Milton enumerating this among the plants which decked the primeval bowers of Eden.-

" On either side

Acanthus,and each odorous bushy shrub

Fenced up the verdant wall"

Foliage of Acanthus


Past medicinal uses and historical observations.

Even by the 1800's the reputation of this plant as a medicine had much declined. It was prior to that period it was reckoned to be one of the five emollient plants and prescribed in fomentations and lavements to ease the symptoms of inflammatory or nervous irritation. It acted as a slight astringent in the spitting of blood,diarrhoea and dysentry.

The leaves boiled and mashed into a poultice,was recommended as an application to deep seated abscesses,for the purpose of hastening supporation. The roots were said to abound with mucilage and was sometimes substituted for those of Comfrey and Marsh mallow.

Acanthus mollis was traditionally used as a treatment for dislocated joints and for burns..A paste made from the plant was applied to dislocated joints which helped to treat the affected muscles and ligaments,simultaneously relaxing and tightening them to encourage the joints back into their proper place. The crushed leaves were used in the form of a poultice to alleviate the pain of burns and scalds.

The leaves boiled and the liquid used as a clyster was claimed to be beneficial in cleansing the bowels and to strengthen the rectum. the decoction was said to be good for the 'bloody flux' One herbalist wrote " It is excellent in diseases of the urinary organs,given in the form of a powder,that is from the leaves", the dose administered was from 12-40 grains three or four times a day.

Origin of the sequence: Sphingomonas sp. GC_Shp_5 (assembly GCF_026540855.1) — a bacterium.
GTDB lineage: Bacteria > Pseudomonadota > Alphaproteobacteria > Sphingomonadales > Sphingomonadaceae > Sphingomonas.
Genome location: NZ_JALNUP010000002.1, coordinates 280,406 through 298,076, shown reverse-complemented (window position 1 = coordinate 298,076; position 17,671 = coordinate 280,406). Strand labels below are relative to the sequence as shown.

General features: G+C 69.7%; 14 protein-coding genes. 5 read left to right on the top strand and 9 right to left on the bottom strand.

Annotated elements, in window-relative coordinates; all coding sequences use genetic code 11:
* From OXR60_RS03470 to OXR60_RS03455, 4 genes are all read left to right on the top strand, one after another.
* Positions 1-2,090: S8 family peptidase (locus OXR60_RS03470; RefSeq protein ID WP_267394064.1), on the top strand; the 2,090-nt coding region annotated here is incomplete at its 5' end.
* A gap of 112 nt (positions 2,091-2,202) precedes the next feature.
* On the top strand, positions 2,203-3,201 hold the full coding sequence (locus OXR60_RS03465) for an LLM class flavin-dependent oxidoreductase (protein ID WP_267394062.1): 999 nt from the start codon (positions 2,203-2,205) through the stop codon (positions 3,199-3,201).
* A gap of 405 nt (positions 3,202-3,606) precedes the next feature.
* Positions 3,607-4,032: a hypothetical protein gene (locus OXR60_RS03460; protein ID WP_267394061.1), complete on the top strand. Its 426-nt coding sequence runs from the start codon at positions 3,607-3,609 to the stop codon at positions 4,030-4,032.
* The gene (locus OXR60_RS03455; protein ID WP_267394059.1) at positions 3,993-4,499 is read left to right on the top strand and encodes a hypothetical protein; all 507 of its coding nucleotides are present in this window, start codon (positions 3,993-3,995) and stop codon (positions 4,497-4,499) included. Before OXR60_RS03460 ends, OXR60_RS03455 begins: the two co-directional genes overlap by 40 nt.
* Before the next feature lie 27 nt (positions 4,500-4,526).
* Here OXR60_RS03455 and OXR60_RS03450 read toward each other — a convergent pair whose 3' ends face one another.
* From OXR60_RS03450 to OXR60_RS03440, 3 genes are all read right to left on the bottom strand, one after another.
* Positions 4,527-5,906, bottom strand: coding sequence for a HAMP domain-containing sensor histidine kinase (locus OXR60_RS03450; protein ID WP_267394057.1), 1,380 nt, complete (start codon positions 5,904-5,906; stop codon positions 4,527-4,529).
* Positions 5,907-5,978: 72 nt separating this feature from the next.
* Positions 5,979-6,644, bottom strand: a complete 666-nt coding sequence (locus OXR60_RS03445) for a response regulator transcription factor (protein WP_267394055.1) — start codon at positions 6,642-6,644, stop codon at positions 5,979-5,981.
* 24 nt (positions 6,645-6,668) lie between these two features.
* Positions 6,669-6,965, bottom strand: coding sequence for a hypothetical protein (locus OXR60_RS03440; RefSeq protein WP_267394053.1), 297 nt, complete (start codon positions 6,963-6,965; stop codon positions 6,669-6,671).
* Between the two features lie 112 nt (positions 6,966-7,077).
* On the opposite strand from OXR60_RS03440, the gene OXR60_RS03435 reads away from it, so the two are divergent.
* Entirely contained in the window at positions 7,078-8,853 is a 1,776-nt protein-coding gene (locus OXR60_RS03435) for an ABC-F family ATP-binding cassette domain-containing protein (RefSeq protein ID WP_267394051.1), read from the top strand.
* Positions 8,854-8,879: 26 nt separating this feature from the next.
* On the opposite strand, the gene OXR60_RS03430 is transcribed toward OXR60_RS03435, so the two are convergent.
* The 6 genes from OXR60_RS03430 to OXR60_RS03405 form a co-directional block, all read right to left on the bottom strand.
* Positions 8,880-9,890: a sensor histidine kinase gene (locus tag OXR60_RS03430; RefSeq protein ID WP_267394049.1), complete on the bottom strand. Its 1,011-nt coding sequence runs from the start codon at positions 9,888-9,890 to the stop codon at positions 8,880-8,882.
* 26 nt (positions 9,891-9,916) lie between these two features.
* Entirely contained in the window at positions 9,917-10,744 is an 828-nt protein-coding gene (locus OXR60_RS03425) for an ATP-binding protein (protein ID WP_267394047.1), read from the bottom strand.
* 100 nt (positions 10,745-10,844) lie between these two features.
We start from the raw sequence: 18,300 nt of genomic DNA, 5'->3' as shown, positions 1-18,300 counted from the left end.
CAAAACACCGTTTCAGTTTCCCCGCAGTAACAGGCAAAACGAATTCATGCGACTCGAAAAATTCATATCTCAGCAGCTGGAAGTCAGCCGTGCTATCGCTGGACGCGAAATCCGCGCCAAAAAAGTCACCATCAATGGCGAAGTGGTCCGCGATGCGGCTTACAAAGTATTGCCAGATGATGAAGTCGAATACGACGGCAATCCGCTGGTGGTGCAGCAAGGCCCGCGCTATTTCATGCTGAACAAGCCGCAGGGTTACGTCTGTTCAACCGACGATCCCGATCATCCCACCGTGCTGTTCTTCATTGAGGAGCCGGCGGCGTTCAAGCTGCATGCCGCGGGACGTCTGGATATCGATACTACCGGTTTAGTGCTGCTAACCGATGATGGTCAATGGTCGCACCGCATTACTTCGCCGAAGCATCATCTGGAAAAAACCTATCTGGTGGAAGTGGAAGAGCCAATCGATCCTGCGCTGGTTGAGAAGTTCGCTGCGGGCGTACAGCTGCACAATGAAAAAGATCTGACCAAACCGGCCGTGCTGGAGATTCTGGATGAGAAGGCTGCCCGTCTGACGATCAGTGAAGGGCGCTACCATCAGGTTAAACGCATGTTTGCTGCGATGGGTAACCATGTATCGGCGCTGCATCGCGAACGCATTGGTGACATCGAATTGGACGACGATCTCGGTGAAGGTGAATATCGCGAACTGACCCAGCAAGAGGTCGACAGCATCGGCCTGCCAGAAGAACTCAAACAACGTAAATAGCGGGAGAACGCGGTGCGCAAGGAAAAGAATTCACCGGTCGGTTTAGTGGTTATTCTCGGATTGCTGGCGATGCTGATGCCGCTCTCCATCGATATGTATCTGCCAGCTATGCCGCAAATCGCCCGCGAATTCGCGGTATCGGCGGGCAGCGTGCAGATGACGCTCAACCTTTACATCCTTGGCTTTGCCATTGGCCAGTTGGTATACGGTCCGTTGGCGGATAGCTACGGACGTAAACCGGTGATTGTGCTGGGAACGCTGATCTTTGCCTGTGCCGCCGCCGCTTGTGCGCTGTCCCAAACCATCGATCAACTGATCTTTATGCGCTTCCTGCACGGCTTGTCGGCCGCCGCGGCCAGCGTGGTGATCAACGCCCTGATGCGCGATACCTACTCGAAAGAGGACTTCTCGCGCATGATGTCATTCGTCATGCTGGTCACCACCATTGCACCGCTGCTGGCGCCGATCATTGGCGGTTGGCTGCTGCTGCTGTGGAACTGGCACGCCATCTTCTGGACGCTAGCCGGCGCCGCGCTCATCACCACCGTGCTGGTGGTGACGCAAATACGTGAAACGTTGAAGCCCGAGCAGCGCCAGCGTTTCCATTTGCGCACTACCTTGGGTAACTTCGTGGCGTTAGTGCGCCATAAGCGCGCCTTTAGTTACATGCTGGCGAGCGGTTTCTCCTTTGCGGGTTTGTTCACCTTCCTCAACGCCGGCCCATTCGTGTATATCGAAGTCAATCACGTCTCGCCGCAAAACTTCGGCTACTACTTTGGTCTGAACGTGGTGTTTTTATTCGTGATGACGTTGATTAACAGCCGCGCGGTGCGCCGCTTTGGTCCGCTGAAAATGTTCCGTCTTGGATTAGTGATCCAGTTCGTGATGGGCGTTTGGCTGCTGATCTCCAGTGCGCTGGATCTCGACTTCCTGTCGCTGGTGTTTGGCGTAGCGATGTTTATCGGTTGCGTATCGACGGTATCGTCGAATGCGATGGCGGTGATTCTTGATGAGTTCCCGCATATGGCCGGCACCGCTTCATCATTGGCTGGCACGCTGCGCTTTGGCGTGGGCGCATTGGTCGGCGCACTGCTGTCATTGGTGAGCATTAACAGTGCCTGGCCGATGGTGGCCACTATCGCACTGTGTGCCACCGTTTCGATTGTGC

The old Apothecary

Interior of the Apothecary's shop
Interior of the Apothecary's shop | Source

Modern day uses of Acanthus mollis

Herbalists today confirm that the roots are astringent,detergent,emollient and vulnerary. The plant contains appreciable quantities of mucilage and tannin.The plants emollient properties are considered useful in treating irritated mucous membranes within the urinary and digestive tracts.

However, it seems there are better and alternate herbs for such uses and its historical claims seem to be just that-confined to medicinal history. However,gardeners and growers still benefit from the Acanthus as depicted below.

Acanthus mollis in the garden


Acanthus and the garden

Acanthus is a genus of perennials some of which are semi-evergreen, grown for their large,deeply cut leaves and spikes of flowers. They are fully hardy and prefer full sun,warm conditions and well drained soil,but will tolerate some shade.

The crowns need to be protected through the first winter after planting.The long thong-like roots make the palnts difficult to eradicate if wrongly placed. They may propagated from seed or division in early autumn or spring or by root cuttings in winter. Seeds may require a little heat.

The Acanthus is generally seen in old fashioned gardens and in those where there is room to display its fine foliage. Acanthus mollis and Acanthus spinosa were introduced to the UK in 1629,and were the two most commonly grown in England.Several other species were also introduced among them A.montanus from west Africa in 1865,A.longifolus from Dalmatia 1869,and A.caroli-alexandri from Greece in 1887. However, even at these times the two original species were still best known.

Acanthus longifolus {long leaves} produces flowering stems 2-3 feet high.The leaves are radical 2-3 feet long,those of the stem reduced to bracts,oval,spiny and reddish. The flowers are purple rose coloured and appear in June.